At the 2005 International Consumer Electronics Show (CES) 2 weeks ago, M-Systems and SanDisk announced their U3 platform for the USB flash-drive market. U3 is a hardware and software system specification that's designed to standardize the flash-drive environment to expand it beyond simple storage devices.
Although quite a few USB flash drives are in circulation, with more being sold every day (estimates for 2005 indicate as many as 70 million sold), the idea behind U3 is to provide a standardized USB application platform and API set. The U3 specification contains a standard Launch Pad desktop UI that will let a user store, launch, manage, and view data and applications on the flash drive. The U3 standard also includes an API set that developers will be able to use to build applications that capitalize on U3's mobility and security features.
The primary benefit that U3 promises to provide is a standard technology for "mobilizing" applications. Vendors and corporate developers will be able to build applications that launch and run directly from a USB flash drive. Theoretically, a user's entire workspace could be on a single flash drive. When the user attaches the drive to a PC, that computer could give them access to their normal work environment.
On a smaller scale, U3-enabled flash drives will be able to become a standard application-delivery platform. The U3 API set will give developers all sorts of tricks they can do to provide secure application delivery, thereby protecting their own work and assuring that the applications they deliver are virus-free and licensed to the end user.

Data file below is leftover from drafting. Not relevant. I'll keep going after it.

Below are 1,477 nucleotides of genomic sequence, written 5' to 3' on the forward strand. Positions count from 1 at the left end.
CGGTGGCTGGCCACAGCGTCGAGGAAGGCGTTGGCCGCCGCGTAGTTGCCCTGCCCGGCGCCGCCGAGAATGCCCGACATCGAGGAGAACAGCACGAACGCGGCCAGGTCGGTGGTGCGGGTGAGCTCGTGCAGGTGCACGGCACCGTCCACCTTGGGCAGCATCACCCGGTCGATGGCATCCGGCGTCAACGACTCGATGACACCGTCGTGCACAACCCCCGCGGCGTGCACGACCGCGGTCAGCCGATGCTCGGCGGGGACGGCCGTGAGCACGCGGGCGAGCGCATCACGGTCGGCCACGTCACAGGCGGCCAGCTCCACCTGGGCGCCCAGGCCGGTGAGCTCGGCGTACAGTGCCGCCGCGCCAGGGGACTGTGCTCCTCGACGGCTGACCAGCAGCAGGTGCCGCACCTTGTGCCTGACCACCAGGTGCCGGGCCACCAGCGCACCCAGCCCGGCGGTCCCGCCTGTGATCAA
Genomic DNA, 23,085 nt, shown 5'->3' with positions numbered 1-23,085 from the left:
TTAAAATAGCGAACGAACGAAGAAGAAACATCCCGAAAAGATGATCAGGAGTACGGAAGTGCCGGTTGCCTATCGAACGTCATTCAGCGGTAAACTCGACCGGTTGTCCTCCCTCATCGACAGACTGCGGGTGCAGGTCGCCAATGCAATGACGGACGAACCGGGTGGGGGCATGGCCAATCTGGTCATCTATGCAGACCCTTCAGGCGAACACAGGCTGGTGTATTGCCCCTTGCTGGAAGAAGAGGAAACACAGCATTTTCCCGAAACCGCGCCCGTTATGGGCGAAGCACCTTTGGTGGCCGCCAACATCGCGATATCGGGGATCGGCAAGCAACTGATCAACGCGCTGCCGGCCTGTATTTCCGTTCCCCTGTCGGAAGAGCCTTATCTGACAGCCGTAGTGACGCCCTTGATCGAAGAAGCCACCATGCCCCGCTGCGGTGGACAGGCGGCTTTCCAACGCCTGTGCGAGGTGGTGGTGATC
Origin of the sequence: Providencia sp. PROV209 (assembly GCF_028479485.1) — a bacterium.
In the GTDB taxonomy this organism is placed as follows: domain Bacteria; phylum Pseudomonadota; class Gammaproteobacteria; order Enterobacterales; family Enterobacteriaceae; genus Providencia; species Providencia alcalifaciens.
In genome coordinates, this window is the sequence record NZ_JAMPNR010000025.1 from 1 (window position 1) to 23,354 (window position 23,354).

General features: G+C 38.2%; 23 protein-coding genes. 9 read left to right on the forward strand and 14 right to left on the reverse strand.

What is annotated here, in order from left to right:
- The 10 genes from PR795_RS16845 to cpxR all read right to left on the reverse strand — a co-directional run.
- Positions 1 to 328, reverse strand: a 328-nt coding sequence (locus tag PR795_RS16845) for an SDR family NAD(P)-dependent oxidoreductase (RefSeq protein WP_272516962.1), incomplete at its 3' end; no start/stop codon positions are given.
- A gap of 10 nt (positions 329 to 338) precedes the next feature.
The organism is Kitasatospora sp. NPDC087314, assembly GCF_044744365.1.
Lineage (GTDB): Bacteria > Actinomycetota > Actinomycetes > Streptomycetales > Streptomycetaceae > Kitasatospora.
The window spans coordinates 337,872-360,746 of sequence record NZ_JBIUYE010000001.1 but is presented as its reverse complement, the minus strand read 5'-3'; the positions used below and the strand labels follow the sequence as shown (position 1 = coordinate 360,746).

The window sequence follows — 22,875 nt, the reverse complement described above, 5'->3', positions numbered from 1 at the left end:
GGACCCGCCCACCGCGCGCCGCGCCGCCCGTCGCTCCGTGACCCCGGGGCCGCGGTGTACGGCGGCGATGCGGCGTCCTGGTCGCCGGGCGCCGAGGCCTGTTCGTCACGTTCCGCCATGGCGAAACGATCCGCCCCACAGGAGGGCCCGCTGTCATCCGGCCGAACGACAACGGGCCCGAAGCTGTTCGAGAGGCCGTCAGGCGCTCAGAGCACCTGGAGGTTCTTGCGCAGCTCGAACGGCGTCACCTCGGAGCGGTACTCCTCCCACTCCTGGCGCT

The current U3 offering (which is available at http://u3.com) consists of the U3 Launch Pad--the GUI for accessing the applications stored on the drive; the U3 software development kit (SDK)--the API set and documentation; and the U3 Web Portal, which will be a location where developers can publish their certified applications for download and purchase.
An interesting group of vendors announced support for the U3 standard at CES, among them Microsoft, McAfee, Zone Labs, Check Point Software Technologies, the Mozilla Foundation, and the MedicAlert Foundation. U3-enabled flash devices are expected to start shipping by mid-2005.
Because U3 has the potential to affect both vertical-market applications and standard business apps, the standard might be just what's needed to increase the comfort level of corporate IT about the prevalence of flash-disk devices in their enterprise. Part of the U3 standard deals with the security of device data and the ability to manage the devices, so it's likely that management tools for attached USB flash drives will also start to appear on the market.
As the capacity of USB flash drives continues to increase, it's easily conceivable that users will eventually be able to carry their entire working environment around with them, beyond just having their applications available to them from any PC. Although such capability poses a security risk to corporate data, the flip side of this risk is that replacing a failed computer will simply be a matter of swapping the USB device to a new home. Many benefits are possible from a usable, secure USB flash drive. Nevertheless, the industry will need to address and clearly define the security and management aspects of U3 technology before it's ready to expand into the broad corporate marketplace.